Google Faces French Order to Fix Privacy Issues Within 90 Days

 
 
By Todd R. Weiss  |  Posted 2013-06-20
 
 
 
tech law

Google Faces French Order to Fix Privacy Issues Within 90 Days


France and five other European nations are putting Google on notice about privacy, telling the search giant that if it doesn't amend its policies about how it deals with users' data within 90 days, large fines will be assessed.

The deadline was issued by France's National Commission for Computing and Civil Liberties (CNIL), which is France's data protection agency. In a statement, the CNIL told Google that it is taking the action because the company is not yet in compliance with French law.

An ongoing CNIL investigation "has confirmed Google's breaches of the French Data Protection Act of 6 January 1978, as amended (hereinafter 'French Data Protection Act') which, in practice, prevents individuals from knowing how their personal data may be used and from controlling such use," the CNIL statement said. "If Google Inc. does not comply with this formal notice at the end of the given time limit, CNIL's Select Committee, in charge of sanctioning breaches to the French Data Protection Act, may issue a sanction against the company."

The controversy over privacy and Google's user policies has been simmering for some time. In May 2012, French regulators accused Google of not being cooperative with investigators looking into privacy issues concerning the company and its practices there. The CNIL had sent Google a questionnaire about the new privacy policy in March 2012, but the agency complained that Google's answers were "often incomplete or approximate." A follow-up survey also left questions remaining.

Earlier this April, France and five other European nations announced that the slow pace of Google's progress on privacy issues caused them to plan their own steps to ensure improved data privacy for their citizens. That could mean hefty fines and deeper investigations into Google's actions on user privacy. A European task force being led by the CNIL has been waiting since October 2012 for satisfactory progress from Google on how the search giant would make privacy improvements to protect users of its online services.

In January 2012, Google announced major changes to its data privacy policies, which folded 60 of its 70 previously separate product privacy policies under one blanket policy and broke down the identity barriers between some of its services to accommodate its then-new Google+ social network, according to an earlier eWEEK report. Google's streamlining came as regulators continued to criticize Google, Facebook and other Web service providers for offering long-winded and legally gnarled privacy protocols. The Google privacy policy changes went into effect March 1, 2012.

However, these moves haven't satisfied European authorities, which argue that they are not adequate to address the problems.

The other five European nations involved in the latest action are Germany, Italy, the Netherlands, Spain and the United Kingdom.

Under the CNIL's 90-day ultimatum, Google must implement a series of steps, including defining "specified and explicit purposes to allow users to understand practically the processing of their personal data," as well defining how long the personal data is held after its processing. That time period should "not exceed the period necessary for the purposes for which they are collected," the CNIL states.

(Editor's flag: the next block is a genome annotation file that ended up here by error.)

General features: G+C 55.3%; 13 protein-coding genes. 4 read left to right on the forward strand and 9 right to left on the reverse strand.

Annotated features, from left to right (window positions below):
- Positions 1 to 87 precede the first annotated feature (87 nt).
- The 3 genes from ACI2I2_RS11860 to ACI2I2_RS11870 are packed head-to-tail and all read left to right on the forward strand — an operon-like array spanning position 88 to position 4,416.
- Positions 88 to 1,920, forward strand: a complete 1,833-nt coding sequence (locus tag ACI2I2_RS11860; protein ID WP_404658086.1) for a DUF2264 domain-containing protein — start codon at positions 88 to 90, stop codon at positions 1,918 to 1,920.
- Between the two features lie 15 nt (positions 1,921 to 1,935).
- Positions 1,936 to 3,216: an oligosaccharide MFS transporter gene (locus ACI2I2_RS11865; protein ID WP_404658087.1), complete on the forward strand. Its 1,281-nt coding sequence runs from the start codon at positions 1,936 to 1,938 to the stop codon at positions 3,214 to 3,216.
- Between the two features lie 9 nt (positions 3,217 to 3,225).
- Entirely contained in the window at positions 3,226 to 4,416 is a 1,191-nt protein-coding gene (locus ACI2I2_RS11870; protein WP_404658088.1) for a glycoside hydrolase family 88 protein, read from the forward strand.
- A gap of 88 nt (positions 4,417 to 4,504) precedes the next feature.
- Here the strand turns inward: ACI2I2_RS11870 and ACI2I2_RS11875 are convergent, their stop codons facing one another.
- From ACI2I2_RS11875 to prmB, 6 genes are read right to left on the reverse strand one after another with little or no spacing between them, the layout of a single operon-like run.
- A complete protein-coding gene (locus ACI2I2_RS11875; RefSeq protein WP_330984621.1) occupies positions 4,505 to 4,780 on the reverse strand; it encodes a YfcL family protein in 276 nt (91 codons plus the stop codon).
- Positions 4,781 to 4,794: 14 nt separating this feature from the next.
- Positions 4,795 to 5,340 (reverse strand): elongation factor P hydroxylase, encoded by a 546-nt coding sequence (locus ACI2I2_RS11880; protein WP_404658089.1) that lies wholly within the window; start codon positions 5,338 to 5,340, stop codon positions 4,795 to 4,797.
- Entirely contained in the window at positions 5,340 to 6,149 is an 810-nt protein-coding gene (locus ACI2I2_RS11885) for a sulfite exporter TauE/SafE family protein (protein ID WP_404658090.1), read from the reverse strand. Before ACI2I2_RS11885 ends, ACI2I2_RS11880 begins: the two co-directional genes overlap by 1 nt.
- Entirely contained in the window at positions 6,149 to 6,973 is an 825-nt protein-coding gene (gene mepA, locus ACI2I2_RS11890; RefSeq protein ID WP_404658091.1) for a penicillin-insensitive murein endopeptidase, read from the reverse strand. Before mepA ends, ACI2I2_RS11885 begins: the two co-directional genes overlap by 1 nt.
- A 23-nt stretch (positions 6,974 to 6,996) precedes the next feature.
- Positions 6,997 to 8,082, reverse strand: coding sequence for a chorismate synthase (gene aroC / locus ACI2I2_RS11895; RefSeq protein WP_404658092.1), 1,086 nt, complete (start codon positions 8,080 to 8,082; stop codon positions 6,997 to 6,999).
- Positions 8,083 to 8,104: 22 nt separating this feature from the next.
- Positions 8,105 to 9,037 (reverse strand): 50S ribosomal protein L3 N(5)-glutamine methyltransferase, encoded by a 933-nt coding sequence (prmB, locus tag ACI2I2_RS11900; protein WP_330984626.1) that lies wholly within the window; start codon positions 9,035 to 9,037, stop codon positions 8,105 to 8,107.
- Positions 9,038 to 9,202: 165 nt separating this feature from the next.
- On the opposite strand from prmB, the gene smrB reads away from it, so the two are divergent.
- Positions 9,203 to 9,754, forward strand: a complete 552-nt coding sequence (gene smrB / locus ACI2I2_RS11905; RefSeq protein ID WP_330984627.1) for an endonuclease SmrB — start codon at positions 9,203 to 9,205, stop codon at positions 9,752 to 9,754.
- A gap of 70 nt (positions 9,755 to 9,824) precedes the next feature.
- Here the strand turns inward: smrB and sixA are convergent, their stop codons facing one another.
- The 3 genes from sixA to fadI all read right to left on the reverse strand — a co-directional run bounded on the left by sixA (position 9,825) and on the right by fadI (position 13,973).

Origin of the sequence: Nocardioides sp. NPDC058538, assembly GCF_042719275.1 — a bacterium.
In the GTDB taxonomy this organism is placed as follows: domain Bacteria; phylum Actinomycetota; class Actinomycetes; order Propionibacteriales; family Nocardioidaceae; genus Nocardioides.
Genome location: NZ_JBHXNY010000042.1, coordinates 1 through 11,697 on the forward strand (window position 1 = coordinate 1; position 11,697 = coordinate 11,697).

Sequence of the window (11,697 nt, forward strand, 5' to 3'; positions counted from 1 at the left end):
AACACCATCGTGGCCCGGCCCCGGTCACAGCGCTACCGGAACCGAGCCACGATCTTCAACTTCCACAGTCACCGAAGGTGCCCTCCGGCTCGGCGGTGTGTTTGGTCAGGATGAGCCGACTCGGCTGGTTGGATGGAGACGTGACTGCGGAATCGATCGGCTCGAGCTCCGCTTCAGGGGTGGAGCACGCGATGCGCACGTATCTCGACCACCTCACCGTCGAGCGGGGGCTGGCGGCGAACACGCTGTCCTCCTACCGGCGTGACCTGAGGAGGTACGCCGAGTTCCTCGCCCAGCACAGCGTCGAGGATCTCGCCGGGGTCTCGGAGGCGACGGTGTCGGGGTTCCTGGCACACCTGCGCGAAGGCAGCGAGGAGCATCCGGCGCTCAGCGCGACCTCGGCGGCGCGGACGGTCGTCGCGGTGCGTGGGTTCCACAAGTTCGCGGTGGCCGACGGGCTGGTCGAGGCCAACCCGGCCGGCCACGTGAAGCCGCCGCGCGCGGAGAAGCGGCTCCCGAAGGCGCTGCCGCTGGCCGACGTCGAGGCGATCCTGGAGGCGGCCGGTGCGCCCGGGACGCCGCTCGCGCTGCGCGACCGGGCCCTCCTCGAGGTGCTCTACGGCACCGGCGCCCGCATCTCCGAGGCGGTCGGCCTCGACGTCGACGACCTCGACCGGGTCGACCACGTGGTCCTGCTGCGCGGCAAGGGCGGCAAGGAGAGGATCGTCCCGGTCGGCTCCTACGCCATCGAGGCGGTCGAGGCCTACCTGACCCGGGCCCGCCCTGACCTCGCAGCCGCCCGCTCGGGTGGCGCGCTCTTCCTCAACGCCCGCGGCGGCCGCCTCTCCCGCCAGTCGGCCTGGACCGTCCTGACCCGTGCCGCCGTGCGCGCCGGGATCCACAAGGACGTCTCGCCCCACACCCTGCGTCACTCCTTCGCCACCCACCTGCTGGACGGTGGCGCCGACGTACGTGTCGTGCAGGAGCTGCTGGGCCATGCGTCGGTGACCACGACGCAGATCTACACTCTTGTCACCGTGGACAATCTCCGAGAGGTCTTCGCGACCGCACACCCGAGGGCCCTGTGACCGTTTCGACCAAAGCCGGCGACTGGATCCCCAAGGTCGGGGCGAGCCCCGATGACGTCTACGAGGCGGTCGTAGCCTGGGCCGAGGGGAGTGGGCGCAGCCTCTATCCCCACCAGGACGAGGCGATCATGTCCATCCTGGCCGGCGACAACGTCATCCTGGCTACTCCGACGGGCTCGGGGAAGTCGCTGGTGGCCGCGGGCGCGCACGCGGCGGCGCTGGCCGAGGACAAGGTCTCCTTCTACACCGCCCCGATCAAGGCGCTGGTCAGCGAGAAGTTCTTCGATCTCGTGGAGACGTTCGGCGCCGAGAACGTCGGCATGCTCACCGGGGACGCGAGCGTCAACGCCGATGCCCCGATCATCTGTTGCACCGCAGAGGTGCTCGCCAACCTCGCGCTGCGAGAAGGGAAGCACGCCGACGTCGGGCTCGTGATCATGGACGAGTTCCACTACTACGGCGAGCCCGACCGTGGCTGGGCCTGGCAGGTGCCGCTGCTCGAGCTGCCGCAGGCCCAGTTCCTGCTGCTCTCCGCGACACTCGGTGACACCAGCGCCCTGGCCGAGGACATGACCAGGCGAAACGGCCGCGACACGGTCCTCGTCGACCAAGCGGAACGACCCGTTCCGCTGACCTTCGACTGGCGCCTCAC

The group also demands that Google agree not to use "the potentially unlimited combination of users' data" without having a legal basis to do so, and to inform users and then obtain their consent before storing cookies in Google's systems.

Google Faces French Order to Fix Privacy Issues Within 90 Days


Google is also being told it must "fairly collect and process passive users' data, in particular with regard to data collected using the 'Doubleclick' and 'Analytics' cookies, '+1' buttons or any other Google service available on the visited page," according to the CNIL.

Similar investigations will continue in the other five European nations as Google and France work toward an agreement on these issues, the CNIL reported.

If Google doesn't comply, it faces an initial fine of up to $201,100 and a second of $396,400 if it still fails to act, according to a report by Reuters.

In April, Google was hit with an $189,167 fine in Germany for collecting user data without fully disclosing the practice as Google Street View vehicles combed German streets collecting information for its maps from 2007 to 2010.

The Street View program came under scrutiny both in the United States and in Europe after it was learned that Google was gathering the information street-by-street between 2007 and 2010, according to an earlier eWEEK report.

A similar case in the United States was resolved in March when a $7 million settlement was reached between Google and the U.S. government to end a probe into the Street View imaging program, which for three years collected personal information on users wirelessly as the Street View vehicles drove around taking photographs. The $7 million fine against Google was designed to resolve investigations that were under way by some 30 state attorneys general over the controversial Street View program.

Google's progress on developing clearer, better-known policies regarding how it will use any of the personal data belonging to its users has become a sore point with many governments around the world, which say that the search giant is not moving quickly enough to address such privacy concerns.

Google could potentially be fined about $1 billion for shortcomings in its data privacy policies in Europe.

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